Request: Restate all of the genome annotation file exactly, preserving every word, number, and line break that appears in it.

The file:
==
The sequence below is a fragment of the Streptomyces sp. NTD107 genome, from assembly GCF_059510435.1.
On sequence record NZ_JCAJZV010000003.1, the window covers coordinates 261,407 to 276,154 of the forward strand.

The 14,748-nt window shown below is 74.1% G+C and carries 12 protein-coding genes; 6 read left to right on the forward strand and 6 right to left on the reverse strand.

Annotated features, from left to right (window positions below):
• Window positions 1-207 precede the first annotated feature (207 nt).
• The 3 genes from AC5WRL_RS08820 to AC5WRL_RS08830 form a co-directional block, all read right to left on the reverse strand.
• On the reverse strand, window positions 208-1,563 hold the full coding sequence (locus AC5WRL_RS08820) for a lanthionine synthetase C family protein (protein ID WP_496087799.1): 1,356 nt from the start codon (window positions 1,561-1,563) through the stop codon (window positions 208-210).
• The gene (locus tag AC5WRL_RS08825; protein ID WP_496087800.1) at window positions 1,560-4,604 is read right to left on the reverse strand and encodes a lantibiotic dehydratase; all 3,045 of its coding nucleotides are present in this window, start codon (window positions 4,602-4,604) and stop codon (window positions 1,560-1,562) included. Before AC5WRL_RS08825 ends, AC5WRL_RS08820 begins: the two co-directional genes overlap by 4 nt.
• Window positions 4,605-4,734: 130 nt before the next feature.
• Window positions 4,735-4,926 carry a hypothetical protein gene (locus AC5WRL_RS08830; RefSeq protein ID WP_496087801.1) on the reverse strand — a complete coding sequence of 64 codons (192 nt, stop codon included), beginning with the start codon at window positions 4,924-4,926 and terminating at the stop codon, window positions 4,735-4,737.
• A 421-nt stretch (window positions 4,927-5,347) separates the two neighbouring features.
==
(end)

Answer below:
The sequence below is a fragment of the Streptomyces sp. NTD107 genome, from assembly GCF_059510435.1.
On sequence record NZ_JCAJZV010000003.1, the window covers coordinates 261,407 to 276,154 of the forward strand.

The 14,748-nt window shown below is 74.1% G+C and carries 12 protein-coding genes; 6 read left to right on the forward strand and 6 right to left on the reverse strand.

Annotated features, from left to right (window positions below):
• Window positions 1-207 precede the first annotated feature (207 nt).
• The 3 genes from AC5WRL_RS08820 to AC5WRL_RS08830 form a co-directional block, all read right to left on the reverse strand.
• On the reverse strand, window positions 208-1,563 hold the full coding sequence (locus AC5WRL_RS08820) for a lanthionine synthetase C family protein (protein ID WP_496087799.1): 1,356 nt from the start codon (window positions 1,561-1,563) through the stop codon (window positions 208-210).
• The gene (locus tag AC5WRL_RS08825; protein ID WP_496087800.1) at window positions 1,560-4,604 is read right to left on the reverse strand and encodes a lantibiotic dehydratase; all 3,045 of its coding nucleotides are present in this window, start codon (window positions 4,602-4,604) and stop codon (window positions 1,560-1,562) included. Before AC5WRL_RS08825 ends, AC5WRL_RS08820 begins: the two co-directional genes overlap by 4 nt.
• Window positions 4,605-4,734: 130 nt before the next feature.
• Window positions 4,735-4,926 carry a hypothetical protein gene (locus AC5WRL_RS08830; RefSeq protein ID WP_496087801.1) on the reverse strand — a complete coding sequence of 64 codons (192 nt, stop codon included), beginning with the start codon at window positions 4,924-4,926 and terminating at the stop codon, window positions 4,735-4,737.
• A 421-nt stretch (window positions 4,927-5,347) separates the two neighbouring features.